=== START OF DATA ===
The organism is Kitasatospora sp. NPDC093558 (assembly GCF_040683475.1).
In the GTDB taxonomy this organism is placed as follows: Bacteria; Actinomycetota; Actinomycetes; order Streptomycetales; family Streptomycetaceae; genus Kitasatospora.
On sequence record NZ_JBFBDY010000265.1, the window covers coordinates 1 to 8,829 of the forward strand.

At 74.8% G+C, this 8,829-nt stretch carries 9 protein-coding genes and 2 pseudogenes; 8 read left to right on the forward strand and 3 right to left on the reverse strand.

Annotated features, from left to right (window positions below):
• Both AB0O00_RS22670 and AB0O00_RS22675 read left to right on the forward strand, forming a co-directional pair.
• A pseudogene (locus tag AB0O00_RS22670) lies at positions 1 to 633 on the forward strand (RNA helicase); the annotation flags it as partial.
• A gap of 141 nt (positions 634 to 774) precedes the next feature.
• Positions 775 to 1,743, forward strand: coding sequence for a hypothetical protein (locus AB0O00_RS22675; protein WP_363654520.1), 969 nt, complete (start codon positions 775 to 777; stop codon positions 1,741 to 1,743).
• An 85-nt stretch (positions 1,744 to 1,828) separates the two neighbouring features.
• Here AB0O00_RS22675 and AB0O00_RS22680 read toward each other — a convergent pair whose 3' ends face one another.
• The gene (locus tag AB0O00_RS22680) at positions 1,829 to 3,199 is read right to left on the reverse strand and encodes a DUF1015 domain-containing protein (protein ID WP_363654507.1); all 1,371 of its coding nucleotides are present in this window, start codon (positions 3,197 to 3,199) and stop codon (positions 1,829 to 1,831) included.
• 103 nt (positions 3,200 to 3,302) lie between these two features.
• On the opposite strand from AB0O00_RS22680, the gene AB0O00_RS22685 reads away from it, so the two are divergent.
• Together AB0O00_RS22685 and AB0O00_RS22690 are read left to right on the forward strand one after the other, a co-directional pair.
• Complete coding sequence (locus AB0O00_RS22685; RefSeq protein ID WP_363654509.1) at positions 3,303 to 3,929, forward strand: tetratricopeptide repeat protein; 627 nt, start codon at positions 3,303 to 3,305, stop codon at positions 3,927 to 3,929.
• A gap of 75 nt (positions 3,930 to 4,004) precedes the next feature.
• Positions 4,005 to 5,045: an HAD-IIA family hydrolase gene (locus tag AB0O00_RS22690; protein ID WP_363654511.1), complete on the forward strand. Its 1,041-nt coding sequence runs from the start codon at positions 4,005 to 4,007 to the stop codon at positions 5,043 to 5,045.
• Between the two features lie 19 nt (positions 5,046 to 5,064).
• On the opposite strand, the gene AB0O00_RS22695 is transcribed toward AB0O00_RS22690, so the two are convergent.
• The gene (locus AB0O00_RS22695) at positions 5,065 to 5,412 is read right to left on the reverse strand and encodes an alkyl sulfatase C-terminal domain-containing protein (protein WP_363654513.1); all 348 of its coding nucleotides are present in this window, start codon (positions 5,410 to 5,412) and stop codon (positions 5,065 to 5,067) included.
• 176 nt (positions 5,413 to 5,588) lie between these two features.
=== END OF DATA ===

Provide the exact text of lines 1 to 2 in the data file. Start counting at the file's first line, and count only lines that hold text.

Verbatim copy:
The organism is Kitasatospora sp. NPDC093558 (assembly GCF_040683475.1).
In the GTDB taxonomy this organism is placed as follows: Bacteria; Actinomycetota; Actinomycetes; order Streptomycetales; family Streptomycetaceae; genus Kitasatospora.